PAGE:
It was clear then, my wife did not love me either. I thought myself too important. I unraveled my own feelings and their course in my marriage that I’d failed to see hers. To put my changing feelings under a microscope while expecting the most important factor, Marisol’s feelings, to remain the same, was nothing short of delusional.
I thought back to Marisol’s gleeful chatterings and how stilted they'd become, her smile a stretched line, all too focused, and all too worrying that perhaps she’d given herself away. When this began, I couldn’t be sure. I remembered the days it felt as though she studied me as much as I did her, and I wondered if perhaps she was searching for answers too. In the waitress I saw that I still loved Marisol, only that I loved a version of her far distinct from the married one sitting in our bedroom. I could not find the answer in searching through her faults, because she was still a work of mastery. She was still the cascade of autumn leaves, and the eccentric dance of a crackling campfire. We were both still beautiful, it just seemed we were no longer beautiful together.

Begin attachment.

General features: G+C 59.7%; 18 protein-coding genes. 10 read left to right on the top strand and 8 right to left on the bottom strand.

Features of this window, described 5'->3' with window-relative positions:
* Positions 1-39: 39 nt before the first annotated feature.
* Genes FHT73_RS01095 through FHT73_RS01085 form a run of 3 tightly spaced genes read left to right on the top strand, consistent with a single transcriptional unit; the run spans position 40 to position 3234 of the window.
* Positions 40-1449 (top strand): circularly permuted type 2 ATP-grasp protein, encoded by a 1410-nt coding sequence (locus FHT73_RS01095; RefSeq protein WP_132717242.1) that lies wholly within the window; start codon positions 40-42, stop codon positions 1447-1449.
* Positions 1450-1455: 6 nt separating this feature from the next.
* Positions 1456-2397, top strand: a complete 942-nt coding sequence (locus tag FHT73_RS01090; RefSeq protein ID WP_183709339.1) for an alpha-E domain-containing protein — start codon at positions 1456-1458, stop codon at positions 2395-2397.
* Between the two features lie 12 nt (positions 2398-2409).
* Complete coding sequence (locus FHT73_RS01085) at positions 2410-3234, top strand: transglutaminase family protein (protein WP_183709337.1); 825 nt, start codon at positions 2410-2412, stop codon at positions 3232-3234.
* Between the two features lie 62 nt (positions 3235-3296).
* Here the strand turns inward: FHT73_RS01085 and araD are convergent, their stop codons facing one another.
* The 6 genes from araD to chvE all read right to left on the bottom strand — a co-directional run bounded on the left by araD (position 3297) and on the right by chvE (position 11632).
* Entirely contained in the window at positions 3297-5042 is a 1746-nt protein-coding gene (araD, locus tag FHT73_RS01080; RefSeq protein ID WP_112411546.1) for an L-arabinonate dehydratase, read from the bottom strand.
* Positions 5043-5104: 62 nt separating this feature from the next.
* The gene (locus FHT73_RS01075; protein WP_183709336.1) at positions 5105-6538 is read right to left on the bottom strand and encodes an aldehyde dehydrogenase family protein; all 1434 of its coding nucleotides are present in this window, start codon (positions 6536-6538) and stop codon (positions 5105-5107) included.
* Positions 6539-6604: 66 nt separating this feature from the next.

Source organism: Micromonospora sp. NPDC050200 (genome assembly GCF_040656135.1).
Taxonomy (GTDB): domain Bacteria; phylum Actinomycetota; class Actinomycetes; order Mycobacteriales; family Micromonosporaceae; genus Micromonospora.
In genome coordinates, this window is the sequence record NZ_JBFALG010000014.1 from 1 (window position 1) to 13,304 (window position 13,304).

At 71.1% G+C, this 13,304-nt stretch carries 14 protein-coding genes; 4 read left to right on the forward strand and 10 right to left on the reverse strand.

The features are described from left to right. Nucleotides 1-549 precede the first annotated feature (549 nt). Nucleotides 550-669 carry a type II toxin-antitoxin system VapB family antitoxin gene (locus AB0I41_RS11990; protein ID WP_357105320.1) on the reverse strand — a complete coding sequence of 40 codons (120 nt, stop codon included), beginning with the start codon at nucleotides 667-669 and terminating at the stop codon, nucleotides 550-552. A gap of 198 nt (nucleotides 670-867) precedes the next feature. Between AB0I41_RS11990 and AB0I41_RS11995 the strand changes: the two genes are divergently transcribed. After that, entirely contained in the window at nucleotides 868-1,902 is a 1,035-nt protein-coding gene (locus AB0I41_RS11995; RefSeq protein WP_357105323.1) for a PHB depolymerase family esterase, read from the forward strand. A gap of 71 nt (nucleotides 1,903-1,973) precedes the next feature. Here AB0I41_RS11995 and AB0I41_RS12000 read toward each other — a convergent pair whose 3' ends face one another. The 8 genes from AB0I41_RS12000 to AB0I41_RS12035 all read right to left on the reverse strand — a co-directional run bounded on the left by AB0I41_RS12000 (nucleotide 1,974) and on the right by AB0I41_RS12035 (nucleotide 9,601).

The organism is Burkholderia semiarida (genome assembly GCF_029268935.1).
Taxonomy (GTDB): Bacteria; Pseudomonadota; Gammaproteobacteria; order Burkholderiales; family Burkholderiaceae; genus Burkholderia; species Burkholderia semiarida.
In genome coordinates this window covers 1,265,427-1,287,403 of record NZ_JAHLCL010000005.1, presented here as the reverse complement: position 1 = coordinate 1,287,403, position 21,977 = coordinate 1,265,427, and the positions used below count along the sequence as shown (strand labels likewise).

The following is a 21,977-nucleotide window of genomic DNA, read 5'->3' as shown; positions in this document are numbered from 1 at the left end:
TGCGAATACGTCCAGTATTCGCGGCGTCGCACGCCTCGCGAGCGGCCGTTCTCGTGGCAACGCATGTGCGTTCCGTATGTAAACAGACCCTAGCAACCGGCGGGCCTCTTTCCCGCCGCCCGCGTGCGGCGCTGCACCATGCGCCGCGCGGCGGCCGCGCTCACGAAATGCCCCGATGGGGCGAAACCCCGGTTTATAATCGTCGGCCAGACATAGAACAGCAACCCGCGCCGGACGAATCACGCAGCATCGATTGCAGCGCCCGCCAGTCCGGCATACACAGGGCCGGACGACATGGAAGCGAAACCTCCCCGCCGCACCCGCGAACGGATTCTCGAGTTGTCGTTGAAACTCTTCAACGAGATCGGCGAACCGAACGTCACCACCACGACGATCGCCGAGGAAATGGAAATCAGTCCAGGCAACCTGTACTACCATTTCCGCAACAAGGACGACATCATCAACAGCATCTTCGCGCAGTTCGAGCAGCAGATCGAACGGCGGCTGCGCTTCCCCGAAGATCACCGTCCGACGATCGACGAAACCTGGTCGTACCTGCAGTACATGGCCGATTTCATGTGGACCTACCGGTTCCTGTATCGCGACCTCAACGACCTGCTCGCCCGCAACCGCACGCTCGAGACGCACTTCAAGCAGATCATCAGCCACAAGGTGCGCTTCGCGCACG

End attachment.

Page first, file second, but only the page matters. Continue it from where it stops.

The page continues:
Our marriage was a picture formed in the haze of a heartbeat, and the love lied there still, trapped underneath tempered glass. I could then ask, whose love escaped them first? Did my love leave simply because hers did, or vice versa? With my diner revelation came another incomprehensible question that wanted to know the intricacies of how love faded. Where did it go? Why did it go? I stared out the window, musing with the sweetened taste of blackberry pie between my cheeks, knowing that the answer would not reach me.
Simply put, the only way to love a married woman was to see that she loved you in return. Without that, I was just a girl in a diner, clamoring for the essence of a wife that wasn’t truly there. Then again, neither was I. Marisol waited at home. I decided I’d stay just a little while longer; I had a difficult conversation to chew on, and soon we would both have our fill, my beautiful wife and I. There were still things to digest, and perhaps we could.
I would continue to see.